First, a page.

Forever//Now is theme for photography festival

Mother of four is holding her daughter. The girl who is 10 months old is playing with fox skin. The family is interethnic: mother is Russian and father is half Tungus. Katangsky District, Irkutsky region. Russia, 2016 lmost 300 years ago, people came to colonize Siberia, then assimilated into the Evenkis (little nation) and founded a village in the taiga [the snow forest]. Katangsky District, Irkutsky region. Russia, 2016

FORMAT International Photography Festival is one of the UK’s leading international contemporary festivals of photography and it is staged every two years in Derby.

The festival, established in 2004, features the best in contemporary and archive photography and will be on at various venues in the city from March 15 to April 14. 

The theme for the 2019 festival is  Forever//Now exploring our attachment to the idea of forever and how we seek to represent our ever-changing world, society, lands and histories through photography. 

The festival will be launched on March 15 at QUAD in Derby with a Conference, presenting a range of high-profile international speakers, artists, writers and academics.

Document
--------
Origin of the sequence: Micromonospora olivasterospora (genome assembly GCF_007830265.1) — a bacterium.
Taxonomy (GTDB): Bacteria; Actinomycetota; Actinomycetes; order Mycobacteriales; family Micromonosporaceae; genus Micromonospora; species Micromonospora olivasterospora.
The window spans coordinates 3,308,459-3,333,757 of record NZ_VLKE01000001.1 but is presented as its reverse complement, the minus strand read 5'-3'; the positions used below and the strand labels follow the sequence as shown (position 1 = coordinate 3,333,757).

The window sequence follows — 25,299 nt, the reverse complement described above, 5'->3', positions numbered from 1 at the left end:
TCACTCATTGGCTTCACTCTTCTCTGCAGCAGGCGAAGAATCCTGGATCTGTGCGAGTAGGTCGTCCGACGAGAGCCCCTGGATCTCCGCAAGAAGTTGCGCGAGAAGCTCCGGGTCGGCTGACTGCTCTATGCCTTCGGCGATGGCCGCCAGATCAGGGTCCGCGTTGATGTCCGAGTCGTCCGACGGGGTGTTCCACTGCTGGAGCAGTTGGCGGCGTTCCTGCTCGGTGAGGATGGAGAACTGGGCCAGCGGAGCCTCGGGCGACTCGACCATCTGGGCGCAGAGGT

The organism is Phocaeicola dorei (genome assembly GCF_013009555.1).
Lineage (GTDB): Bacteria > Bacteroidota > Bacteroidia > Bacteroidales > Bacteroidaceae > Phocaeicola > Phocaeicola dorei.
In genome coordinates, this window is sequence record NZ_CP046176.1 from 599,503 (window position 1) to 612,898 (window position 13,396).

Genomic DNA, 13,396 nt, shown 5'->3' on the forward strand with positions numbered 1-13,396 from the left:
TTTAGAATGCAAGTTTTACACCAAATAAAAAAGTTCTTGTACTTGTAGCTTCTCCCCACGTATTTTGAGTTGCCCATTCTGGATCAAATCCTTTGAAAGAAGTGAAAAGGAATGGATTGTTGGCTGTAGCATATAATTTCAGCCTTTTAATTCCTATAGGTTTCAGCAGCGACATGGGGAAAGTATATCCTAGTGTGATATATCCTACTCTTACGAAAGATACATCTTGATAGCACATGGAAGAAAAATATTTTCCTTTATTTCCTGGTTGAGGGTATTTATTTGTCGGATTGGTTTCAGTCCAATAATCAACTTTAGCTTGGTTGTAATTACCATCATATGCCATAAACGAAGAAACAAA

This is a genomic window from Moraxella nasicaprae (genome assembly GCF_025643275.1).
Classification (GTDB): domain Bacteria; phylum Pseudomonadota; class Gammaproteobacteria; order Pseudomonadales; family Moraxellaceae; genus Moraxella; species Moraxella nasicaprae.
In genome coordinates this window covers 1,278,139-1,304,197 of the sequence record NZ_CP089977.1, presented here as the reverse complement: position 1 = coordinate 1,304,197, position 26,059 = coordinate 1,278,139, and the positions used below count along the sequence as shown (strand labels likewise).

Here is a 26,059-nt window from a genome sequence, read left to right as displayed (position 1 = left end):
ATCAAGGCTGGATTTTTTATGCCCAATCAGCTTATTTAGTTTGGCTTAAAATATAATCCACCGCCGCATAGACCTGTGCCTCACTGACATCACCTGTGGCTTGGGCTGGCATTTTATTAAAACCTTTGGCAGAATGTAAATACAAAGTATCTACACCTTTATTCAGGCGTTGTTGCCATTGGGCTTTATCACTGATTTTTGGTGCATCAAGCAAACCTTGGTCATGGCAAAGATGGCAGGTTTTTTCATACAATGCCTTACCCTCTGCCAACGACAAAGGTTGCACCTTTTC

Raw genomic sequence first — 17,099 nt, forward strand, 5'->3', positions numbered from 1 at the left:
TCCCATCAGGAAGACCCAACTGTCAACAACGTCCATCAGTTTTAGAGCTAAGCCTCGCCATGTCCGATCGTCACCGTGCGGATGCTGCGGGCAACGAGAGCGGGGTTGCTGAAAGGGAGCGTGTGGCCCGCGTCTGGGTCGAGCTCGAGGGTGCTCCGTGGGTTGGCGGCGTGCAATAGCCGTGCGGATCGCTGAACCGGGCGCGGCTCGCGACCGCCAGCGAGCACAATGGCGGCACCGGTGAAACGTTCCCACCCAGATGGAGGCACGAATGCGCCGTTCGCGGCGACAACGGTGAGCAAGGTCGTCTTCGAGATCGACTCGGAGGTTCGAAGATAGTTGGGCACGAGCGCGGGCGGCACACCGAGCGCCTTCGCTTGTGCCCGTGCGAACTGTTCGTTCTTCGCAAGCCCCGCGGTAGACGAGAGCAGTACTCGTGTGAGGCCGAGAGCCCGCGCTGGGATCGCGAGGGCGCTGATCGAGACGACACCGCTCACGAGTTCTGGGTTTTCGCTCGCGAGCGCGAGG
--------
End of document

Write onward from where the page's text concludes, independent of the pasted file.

An International Portfolio Review for photographers, from 9:30am to 4pm, on March 16, will involve more than 50 international expert reviewers.  

The festival’s lead exhibition is Mutable, Multiple, in QUAD Gallery One. It features six artists Max Pinckers, Edgar Martins, Stefanie Moshammer, Amani Willett, Anne Golaz and Virginie Rebetez with photographic works that challenge modes of documentary and storytelling. 

Each of the artists employ both fact and fiction as they weave their stories using archive images, press materials, literature, interviews and staged photography

In Gallery Two, there will be the new commission by the Venice-based Japanese artist Kensuke Koike.

A conjurer of materials, Koike uses found photographs, often in collaboration with archives, in a process of reconstruction in which elements of these images are broken apart and reconfigured with precision and humour.

The FORMAT19 Open Call received 657 entries of over 10,000 images from 47 countries across five continents. The international panel of judges recommended 54 projects to be exhibited and they will be in various venues around the city and in Nottingham. They range from considering the slippage between fact and fiction in our manipulated media world; looking at concerns around identity and gender politics in the #metoo era; highlighting the survival of isolated communities existing on the outside of mainstream society; to responses to Brexit and shifting political landscapes.

The festival is also hosting the premiere of Sixteen, a multimedia project that asks what it is like to be sixteen years old in today’s Britain. The creative team behind it have worked with 16 photographers who have travelled across the UK making a series of visual vox pops. This will be exhibited at Derby Market Hall.

There is lots more going on during the festival, for details go to